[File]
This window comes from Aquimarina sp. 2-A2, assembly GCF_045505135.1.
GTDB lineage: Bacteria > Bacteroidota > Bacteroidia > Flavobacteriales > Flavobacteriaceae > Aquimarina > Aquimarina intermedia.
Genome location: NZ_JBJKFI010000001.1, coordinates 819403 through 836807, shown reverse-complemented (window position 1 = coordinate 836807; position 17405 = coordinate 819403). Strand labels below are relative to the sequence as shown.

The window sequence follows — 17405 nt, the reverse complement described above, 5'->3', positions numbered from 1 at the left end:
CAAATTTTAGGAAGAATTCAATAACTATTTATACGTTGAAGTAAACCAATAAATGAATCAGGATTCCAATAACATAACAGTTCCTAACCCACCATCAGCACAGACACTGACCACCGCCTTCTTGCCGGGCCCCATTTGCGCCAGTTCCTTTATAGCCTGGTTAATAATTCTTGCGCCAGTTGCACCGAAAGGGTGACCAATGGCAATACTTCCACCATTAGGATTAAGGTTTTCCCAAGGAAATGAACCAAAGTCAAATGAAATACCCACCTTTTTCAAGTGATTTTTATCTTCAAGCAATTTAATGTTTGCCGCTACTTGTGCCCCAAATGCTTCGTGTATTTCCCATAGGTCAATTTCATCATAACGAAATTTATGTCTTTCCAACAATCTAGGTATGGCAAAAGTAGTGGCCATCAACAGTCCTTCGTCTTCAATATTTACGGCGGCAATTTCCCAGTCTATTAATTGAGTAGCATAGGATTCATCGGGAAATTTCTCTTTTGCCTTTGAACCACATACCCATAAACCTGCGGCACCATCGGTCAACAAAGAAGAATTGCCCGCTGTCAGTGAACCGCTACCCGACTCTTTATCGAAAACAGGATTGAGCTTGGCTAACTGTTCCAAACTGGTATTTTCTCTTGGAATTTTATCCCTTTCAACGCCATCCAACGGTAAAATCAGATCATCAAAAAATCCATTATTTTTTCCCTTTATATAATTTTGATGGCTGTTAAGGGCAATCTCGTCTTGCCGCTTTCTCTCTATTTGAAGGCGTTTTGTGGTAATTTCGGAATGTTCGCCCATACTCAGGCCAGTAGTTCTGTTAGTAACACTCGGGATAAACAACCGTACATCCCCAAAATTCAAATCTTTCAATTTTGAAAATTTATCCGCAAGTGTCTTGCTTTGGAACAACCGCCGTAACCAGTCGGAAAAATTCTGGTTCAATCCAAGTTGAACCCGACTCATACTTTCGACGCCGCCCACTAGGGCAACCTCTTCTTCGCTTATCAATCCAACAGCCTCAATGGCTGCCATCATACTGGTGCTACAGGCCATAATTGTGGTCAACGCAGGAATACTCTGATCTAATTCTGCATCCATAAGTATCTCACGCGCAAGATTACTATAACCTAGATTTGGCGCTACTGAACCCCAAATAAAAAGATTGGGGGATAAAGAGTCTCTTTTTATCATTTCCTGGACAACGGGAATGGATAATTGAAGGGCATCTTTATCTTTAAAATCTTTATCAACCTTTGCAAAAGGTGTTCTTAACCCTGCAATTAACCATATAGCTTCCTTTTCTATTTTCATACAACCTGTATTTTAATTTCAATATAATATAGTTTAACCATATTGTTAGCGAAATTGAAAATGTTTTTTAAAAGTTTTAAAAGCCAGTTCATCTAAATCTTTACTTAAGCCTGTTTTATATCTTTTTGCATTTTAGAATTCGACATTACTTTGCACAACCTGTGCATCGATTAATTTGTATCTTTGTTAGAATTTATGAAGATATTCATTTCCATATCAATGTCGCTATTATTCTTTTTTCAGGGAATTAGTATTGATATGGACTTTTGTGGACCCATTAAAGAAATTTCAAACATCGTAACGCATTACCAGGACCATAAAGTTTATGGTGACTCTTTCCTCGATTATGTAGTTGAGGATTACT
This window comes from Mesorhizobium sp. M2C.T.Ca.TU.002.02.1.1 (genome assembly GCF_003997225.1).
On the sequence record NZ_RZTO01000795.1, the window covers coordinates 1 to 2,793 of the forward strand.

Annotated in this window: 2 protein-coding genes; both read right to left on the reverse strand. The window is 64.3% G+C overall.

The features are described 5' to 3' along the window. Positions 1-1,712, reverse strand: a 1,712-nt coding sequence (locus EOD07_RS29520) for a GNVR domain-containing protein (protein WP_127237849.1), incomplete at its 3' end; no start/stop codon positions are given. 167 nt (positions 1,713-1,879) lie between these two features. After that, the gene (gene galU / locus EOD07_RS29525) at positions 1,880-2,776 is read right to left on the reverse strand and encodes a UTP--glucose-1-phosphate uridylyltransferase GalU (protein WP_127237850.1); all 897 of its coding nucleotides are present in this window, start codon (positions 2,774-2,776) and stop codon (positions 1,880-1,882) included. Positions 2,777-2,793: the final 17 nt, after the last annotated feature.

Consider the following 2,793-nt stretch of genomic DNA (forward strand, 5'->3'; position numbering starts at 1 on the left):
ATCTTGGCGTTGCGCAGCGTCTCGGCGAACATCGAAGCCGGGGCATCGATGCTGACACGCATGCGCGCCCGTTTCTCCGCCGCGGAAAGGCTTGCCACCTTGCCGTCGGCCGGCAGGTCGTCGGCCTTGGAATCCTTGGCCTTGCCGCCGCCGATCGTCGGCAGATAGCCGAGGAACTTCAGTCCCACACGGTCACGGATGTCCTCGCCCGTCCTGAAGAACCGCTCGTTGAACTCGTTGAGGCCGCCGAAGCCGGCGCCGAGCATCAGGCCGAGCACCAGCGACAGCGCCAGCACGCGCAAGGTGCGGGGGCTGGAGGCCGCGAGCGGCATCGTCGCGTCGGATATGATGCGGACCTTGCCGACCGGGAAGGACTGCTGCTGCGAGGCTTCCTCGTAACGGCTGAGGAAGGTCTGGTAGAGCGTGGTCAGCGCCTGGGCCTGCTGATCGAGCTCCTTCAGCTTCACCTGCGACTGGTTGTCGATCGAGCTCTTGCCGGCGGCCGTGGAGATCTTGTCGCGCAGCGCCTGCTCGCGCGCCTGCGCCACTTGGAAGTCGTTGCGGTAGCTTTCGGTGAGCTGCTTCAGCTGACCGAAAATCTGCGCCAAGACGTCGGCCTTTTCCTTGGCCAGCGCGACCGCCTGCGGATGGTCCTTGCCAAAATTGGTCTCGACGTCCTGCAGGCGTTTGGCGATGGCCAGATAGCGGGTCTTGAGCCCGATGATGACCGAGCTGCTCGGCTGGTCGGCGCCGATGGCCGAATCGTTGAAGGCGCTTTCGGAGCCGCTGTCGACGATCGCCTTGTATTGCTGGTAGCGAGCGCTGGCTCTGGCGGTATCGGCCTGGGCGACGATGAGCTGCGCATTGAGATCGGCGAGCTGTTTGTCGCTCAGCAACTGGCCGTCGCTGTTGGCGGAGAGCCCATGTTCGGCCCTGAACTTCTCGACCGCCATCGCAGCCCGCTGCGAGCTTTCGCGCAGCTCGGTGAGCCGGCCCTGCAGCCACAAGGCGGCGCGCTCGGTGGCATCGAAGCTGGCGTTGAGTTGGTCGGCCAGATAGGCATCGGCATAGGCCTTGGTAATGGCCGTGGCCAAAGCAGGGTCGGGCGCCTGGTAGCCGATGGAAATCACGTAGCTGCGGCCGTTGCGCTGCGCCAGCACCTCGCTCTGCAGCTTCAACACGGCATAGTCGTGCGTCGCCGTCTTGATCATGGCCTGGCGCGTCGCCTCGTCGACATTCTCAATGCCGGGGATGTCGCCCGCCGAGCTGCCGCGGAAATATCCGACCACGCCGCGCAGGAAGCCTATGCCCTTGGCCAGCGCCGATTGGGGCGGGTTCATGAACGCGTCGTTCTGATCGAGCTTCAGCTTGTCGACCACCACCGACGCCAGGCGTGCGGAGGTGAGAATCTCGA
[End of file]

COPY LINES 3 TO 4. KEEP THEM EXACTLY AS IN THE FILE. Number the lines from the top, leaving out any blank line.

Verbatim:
Genome location: NZ_JBJKFI010000001.1, coordinates 819403 through 836807, shown reverse-complemented (window position 1 = coordinate 836807; position 17405 = coordinate 819403). Strand labels below are relative to the sequence as shown.

The window sequence follows — 17405 nt, the reverse complement described above, 5'->3', positions numbered from 1 at the left end: